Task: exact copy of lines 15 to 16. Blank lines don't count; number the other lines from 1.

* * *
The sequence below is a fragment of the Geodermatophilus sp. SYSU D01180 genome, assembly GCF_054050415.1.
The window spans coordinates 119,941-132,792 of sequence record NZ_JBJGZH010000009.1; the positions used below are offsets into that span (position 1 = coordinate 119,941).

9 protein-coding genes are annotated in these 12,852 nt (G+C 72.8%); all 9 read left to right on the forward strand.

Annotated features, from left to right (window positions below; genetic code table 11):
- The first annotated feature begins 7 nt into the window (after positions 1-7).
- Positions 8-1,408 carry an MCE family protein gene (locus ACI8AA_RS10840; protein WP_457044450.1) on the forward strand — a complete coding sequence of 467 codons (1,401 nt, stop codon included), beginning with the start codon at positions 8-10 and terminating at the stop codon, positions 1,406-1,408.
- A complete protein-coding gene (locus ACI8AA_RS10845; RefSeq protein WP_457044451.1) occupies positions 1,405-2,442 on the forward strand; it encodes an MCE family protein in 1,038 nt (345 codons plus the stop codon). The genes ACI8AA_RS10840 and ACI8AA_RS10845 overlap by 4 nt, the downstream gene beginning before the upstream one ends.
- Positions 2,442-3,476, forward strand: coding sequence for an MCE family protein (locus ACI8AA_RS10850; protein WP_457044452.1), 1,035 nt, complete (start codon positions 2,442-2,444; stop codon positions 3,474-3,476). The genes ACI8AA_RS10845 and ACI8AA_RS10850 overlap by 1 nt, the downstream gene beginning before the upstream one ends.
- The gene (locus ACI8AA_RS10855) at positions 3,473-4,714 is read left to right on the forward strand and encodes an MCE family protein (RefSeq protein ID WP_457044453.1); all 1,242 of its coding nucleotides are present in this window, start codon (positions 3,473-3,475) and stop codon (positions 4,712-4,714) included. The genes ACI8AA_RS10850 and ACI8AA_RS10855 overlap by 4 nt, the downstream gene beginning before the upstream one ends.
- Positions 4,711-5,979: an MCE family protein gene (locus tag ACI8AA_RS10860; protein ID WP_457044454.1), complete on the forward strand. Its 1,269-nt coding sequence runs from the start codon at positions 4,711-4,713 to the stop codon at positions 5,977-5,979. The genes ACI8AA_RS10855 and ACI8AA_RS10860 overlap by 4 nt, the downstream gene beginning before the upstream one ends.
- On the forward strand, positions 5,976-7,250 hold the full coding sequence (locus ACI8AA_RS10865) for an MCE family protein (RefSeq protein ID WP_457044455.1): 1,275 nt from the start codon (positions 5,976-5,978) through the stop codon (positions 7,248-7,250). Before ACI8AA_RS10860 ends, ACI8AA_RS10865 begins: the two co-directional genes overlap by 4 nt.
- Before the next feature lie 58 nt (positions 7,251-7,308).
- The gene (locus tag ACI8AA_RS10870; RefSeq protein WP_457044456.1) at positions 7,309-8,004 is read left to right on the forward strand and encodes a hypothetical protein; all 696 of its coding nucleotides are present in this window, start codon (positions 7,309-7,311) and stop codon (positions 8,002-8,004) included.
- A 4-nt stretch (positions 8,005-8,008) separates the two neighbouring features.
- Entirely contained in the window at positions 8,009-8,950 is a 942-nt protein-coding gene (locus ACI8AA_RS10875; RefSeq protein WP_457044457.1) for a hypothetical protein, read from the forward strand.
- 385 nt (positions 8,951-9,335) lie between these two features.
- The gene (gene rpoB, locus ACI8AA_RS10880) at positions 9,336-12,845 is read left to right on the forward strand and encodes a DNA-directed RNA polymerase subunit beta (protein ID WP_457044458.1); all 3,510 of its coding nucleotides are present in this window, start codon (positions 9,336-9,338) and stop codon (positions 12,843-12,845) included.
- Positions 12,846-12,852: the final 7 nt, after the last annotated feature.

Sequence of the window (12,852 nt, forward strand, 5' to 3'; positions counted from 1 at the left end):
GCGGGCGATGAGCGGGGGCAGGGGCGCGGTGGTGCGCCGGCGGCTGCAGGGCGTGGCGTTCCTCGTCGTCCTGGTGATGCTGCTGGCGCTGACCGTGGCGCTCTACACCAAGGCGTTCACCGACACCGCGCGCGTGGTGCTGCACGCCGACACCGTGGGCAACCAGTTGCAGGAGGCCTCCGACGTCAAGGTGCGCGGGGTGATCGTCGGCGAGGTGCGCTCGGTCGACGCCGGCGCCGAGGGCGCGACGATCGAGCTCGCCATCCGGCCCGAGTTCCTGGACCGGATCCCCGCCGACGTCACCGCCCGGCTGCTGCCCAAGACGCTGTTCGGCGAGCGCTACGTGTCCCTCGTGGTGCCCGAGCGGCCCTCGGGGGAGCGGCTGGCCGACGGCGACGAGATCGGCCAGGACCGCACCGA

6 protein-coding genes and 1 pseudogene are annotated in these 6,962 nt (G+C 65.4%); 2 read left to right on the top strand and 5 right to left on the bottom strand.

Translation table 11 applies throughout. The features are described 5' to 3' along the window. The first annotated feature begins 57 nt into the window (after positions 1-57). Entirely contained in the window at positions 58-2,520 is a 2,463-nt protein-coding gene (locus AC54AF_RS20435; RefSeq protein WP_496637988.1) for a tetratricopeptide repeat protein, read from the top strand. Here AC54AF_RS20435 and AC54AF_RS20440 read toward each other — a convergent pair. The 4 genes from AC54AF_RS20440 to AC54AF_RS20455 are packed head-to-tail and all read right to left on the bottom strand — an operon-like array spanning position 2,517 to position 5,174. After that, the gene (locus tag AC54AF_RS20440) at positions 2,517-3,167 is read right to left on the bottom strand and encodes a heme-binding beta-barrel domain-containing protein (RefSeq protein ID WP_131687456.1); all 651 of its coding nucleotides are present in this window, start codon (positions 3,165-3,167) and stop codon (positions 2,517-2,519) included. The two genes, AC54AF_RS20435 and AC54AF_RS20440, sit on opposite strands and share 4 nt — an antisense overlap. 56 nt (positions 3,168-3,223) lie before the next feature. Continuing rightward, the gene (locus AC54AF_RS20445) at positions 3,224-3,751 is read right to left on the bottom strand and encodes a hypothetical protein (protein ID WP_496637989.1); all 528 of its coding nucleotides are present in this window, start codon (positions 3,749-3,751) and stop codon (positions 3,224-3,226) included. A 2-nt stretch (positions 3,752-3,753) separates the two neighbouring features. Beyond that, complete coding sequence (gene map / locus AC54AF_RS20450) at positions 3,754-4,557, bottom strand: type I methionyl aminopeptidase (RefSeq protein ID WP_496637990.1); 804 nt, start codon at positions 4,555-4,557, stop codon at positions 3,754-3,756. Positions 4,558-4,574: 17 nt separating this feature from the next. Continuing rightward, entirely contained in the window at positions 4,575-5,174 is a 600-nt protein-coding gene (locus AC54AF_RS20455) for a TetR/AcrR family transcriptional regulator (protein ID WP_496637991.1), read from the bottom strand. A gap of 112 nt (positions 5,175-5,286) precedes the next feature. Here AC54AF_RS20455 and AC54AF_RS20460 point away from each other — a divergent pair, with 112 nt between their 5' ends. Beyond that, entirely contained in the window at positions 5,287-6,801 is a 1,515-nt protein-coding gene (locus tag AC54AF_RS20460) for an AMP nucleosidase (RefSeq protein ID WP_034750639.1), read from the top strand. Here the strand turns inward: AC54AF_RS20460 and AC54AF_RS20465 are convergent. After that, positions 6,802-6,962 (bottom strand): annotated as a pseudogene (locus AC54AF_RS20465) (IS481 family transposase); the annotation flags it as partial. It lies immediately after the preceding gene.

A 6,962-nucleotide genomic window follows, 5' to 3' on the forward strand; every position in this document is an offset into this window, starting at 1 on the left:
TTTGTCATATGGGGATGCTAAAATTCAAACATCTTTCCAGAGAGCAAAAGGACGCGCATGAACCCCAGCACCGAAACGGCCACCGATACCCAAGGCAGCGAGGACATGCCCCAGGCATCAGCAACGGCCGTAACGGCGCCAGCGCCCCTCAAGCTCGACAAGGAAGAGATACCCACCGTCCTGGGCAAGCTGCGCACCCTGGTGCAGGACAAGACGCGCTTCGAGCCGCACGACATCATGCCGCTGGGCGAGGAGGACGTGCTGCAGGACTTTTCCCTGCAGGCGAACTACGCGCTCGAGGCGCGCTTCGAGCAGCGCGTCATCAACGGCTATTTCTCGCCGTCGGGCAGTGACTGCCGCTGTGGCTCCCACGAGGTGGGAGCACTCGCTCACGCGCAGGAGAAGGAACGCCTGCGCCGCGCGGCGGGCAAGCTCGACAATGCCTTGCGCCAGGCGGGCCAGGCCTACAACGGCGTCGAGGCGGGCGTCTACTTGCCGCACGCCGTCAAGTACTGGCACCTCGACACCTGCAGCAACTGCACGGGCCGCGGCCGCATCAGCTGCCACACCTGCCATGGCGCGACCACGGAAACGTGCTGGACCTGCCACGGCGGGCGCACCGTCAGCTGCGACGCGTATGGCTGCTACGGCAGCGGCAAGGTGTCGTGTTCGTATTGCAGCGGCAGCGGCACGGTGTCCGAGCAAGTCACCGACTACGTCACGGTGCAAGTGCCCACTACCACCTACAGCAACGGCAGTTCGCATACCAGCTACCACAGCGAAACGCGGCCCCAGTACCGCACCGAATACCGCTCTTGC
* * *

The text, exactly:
- Entirely contained in the window at positions 8,009-8,950 is a 942-nt protein-coding gene (locus ACI8AA_RS10875; RefSeq protein WP_457044457.1) for a hypothetical protein, read from the forward strand.
- 385 nt (positions 8,951-9,335) lie between these two features.